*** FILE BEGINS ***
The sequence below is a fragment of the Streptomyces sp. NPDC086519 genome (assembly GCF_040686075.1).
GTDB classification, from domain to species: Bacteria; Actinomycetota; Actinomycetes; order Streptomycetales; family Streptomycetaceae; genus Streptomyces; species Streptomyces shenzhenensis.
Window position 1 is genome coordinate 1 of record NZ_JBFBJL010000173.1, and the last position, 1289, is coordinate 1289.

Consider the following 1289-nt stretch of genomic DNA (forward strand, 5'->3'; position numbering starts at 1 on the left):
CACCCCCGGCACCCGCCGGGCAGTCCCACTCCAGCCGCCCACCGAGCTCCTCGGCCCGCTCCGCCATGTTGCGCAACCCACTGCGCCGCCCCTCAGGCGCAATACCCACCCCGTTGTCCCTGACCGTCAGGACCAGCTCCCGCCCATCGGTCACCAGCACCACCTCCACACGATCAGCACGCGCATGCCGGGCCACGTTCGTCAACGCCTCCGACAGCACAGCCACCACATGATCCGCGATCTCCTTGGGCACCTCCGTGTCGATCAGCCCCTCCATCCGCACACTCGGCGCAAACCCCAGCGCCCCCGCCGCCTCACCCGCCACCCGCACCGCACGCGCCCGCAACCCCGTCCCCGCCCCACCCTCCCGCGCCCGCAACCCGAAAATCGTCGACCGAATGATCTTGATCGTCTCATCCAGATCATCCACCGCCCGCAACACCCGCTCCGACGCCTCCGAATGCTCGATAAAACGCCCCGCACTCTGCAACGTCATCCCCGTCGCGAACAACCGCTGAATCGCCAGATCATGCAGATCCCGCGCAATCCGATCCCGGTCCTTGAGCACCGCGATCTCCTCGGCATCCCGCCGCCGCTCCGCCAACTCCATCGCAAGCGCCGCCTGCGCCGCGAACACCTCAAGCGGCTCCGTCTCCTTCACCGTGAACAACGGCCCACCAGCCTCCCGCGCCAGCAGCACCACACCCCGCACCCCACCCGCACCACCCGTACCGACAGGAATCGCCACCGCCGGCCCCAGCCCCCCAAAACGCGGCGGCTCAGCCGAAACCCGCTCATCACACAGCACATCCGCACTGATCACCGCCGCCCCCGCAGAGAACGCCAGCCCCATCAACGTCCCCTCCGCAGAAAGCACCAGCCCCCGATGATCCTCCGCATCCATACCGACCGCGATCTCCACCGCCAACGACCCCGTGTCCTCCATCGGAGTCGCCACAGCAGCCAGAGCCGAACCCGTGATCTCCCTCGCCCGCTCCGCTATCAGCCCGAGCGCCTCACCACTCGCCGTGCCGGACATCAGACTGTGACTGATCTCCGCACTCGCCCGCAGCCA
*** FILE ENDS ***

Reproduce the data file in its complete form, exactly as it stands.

The sequence below is a fragment of the Streptomyces sp. NPDC086519 genome (assembly GCF_040686075.1).
GTDB classification, from domain to species: Bacteria; Actinomycetota; Actinomycetes; order Streptomycetales; family Streptomycetaceae; genus Streptomyces; species Streptomyces shenzhenensis.
Window position 1 is genome coordinate 1 of record NZ_JBFBJL010000173.1, and the last position, 1289, is coordinate 1289.

Consider the following 1289-nt stretch of genomic DNA (forward strand, 5'->3'; position numbering starts at 1 on the left):
CACCCCCGGCACCCGCCGGGCAGTCCCACTCCAGCCGCCCACCGAGCTCCTCGGCCCGCTCCGCCATGTTGCGCAACCCACTGCGCCGCCCCTCAGGCGCAATACCCACCCCGTTGTCCCTGACCGTCAGGACCAGCTCCCGCCCATCGGTCACCAGCACCACCTCCACACGATCAGCACGCGCATGCCGGGCCACGTTCGTCAACGCCTCCGACAGCACAGCCACCACATGATCCGCGATCTCCTTGGGCACCTCCGTGTCGATCAGCCCCTCCATCCGCACACTCGGCGCAAACCCCAGCGCCCCCGCCGCCTCACCCGCCACCCGCACCGCACGCGCCCGCAACCCCGTCCCCGCCCCACCCTCCCGCGCCCGCAACCCGAAAATCGTCGACCGAATGATCTTGATCGTCTCATCCAGATCATCCACCGCCCGCAACACCCGCTCCGACGCCTCCGAATGCTCGATAAAACGCCCCGCACTCTGCAACGTCATCCCCGTCGCGAACAACCGCTGAATCGCCAGATCATGCAGATCCCGCGCAATCCGATCCCGGTCCTTGAGCACCGCGATCTCCTCGGCATCCCGCCGCCGCTCCGCCAACTCCATCGCAAGCGCCGCCTGCGCCGCGAACACCTCAAGCGGCTCCGTCTCCTTCACCGTGAACAACGGCCCACCAGCCTCCCGCGCCAGCAGCACCACACCCCGCACCCCACCCGCACCACCCGTACCGACAGGAATCGCCACCGCCGGCCCCAGCCCCCCAAAACGCGGCGGCTCAGCCGAAACCCGCTCATCACACAGCACATCCGCACTGATCACCGCCGCCCCCGCAGAGAACGCCAGCCCCATCAACGTCCCCTCCGCAGAAAGCACCAGCCCCCGATGATCCTCCGCATCCATACCGACCGCGATCTCCACCGCCAACGACCCCGTGTCCTCCATCGGAGTCGCCACAGCAGCCAGAGCCGAACCCGTGATCTCCCTCGCCCGCTCCGCTATCAGCCCGAGCGCCTCACCACTCGCCGTGCCGGACATCAGACTGTGACTGATCTCCGCACTCGCCCGCAGCCA